These are great tools for plastic part designers.  Keeping the wall thickness as uniform as possible definitely helps in the final part quality.  Varaiations in wall thickness especially thick to thin to thick again open up the possibility of quality issues like sinks and voids the end of fill.

Greg Stirling
User Rank
Platinum
Why Mold Design Matters
Greg Stirling   10/17/2011 4:07:55 PM
NO RATINGS
In multi-cavity molds, it is always best to designate which cavity the part originated from on the part.  It is not safe to assume that all cavities produce the exact same part due to flow, pressure, temperature variation, etc...

Beth Stackpole
User Rank
Blogger
Simple rules, strong results
Beth Stackpole   10/17/2011 8:00:26 AM
NO RATINGS
Phillips' four simple rules gives engineers a lot to go on. Also, Doug's point about making tooling issues and mold design requirements part of the early development process is spot on and can help teams avoid a lot of the rework and time delays resulting from having to make after-the-fact design changes to accommodate tooling. A lot of the CAD/CAE vendors are beginning to address this issue with new modules and capabilities as part of their broader design tool suites.



Partner Zone
Latest Analysis
Conventional wisdom holds that MIT, Cal Tech, and Stanford are three of the country’s best undergraduate engineering schools. Unfortunately, when conventional wisdom visits the topic of best engineering schools, it too often leaves out some of the most distinguished programs that don’t happen to offer PhD-level degrees.
Sherlock Ohms highlights stories told by engineers who have used their deductive reasoning and technical prowess to troubleshoot and solve the most perplexing engineering mysteries.
Airbus Defence and Space has 3D printed titanium brackets for communications satellites. The redesigned, one-piece 3D-printed brackets have better thermal resistance than conventionally manufactured parts, can be produced faster, cost 20% less, and save about 1 kg of weight per satellite.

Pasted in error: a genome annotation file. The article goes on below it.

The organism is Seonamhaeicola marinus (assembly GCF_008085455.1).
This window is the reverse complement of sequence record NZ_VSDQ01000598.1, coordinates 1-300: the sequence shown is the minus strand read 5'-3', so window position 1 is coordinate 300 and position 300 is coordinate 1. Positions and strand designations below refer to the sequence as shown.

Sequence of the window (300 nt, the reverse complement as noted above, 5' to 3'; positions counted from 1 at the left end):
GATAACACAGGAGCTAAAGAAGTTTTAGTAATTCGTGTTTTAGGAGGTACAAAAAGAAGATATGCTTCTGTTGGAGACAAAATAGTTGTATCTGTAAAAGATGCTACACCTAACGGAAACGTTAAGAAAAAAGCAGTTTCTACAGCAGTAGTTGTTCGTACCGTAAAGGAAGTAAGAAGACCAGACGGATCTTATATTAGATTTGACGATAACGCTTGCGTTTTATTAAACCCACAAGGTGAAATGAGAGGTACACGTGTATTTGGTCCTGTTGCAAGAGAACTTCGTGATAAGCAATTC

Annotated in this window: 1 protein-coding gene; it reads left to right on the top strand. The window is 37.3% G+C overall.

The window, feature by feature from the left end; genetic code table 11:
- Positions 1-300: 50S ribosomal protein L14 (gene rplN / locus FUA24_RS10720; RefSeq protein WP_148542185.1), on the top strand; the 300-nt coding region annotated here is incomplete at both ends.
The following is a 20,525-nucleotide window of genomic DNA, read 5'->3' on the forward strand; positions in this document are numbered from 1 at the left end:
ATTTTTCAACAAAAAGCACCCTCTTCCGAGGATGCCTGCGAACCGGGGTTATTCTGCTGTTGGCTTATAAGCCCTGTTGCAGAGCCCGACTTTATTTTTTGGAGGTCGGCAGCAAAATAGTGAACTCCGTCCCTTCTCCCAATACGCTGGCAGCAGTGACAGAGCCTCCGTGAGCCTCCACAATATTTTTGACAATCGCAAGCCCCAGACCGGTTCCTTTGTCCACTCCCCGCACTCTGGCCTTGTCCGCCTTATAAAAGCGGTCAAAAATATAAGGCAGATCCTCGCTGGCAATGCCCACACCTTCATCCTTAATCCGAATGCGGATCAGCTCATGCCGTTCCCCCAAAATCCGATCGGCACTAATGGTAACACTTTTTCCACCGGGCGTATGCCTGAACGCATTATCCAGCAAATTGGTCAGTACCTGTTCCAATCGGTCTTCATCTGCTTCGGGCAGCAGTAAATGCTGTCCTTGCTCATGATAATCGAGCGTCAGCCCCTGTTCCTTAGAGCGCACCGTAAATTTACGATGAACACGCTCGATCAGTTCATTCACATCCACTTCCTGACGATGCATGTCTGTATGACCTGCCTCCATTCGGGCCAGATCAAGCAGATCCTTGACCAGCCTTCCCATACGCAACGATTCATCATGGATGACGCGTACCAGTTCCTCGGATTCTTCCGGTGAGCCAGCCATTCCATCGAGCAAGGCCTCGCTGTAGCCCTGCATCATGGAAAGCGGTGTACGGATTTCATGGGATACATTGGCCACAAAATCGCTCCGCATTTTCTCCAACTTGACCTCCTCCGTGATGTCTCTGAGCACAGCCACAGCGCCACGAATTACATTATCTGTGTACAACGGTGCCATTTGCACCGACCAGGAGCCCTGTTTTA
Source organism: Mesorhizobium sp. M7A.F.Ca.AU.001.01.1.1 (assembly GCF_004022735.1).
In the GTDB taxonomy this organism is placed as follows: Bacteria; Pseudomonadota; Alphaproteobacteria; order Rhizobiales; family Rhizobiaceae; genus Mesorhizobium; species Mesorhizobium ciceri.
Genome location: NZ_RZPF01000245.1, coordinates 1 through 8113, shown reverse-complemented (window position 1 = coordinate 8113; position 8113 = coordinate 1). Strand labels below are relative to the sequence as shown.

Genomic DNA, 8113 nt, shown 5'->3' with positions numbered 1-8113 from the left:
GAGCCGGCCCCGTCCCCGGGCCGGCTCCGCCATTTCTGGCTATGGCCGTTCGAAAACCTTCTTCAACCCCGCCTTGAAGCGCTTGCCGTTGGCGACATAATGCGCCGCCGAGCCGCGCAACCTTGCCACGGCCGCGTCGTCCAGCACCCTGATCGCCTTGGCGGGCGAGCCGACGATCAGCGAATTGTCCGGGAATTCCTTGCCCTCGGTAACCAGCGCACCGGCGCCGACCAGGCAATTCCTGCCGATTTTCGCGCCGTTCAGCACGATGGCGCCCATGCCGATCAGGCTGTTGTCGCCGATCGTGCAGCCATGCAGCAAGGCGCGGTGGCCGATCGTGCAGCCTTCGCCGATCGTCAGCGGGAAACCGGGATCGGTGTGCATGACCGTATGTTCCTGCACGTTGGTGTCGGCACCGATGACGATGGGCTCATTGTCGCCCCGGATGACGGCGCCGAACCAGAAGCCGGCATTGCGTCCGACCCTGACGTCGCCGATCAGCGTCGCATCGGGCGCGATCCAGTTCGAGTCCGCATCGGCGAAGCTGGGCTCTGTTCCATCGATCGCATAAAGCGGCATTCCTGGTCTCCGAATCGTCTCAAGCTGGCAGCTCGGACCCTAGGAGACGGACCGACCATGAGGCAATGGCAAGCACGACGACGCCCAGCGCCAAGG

A group of researchers at the Seoul National University have discovered a way to take material from cigarette butts and turn it into a carbon-based material that’s ideal for storing energy and creating a powerful supercapacitor.
Hacking has a long history in the movies, beginning with Tron and War Games and continuing through The Girl with the Dragon Tattoo.
More:Blogs|News
Design News Webinar Series
9/10/2014 11:00 a.m. California / 2:00 p.m. New York
7/23/2014 11:00 a.m. California / 2:00 p.m. New York
7/17/2014 11:00 a.m. California / 2:00 p.m. New York
9/25/2014 11:00 a.m. California / 2:00 p.m. New York
Quick Poll
The Continuing Education Center offers engineers an entirely new way to get the education they need to formulate next-generation solutions.
Sep 22 - 26, MCU Software Development – A Step-by-Step Guide (Using a Real Eval Board)
SEMESTERS: 1  |  2  |  3  |  4  |  5  |  6


Focus on Fundamentals consists of 45-minute on-line classes that cover a host of technologies. You learn without leaving the comfort of your desk. All classes are taught by subject-matter experts and all are archived. So if you can't attend live, attend at your convenience.
Next Class: September 30 - October 2
Sponsored by Altera
Learn More   |   Login   |   Archived Classes
Twitter Feed
Design News Twitter Feed
Like Us on Facebook

Sponsored Content

Technology Marketplace

Copyright © 2014 UBM Canon, A UBM company, All rights reserved. Privacy Policy | Terms of Service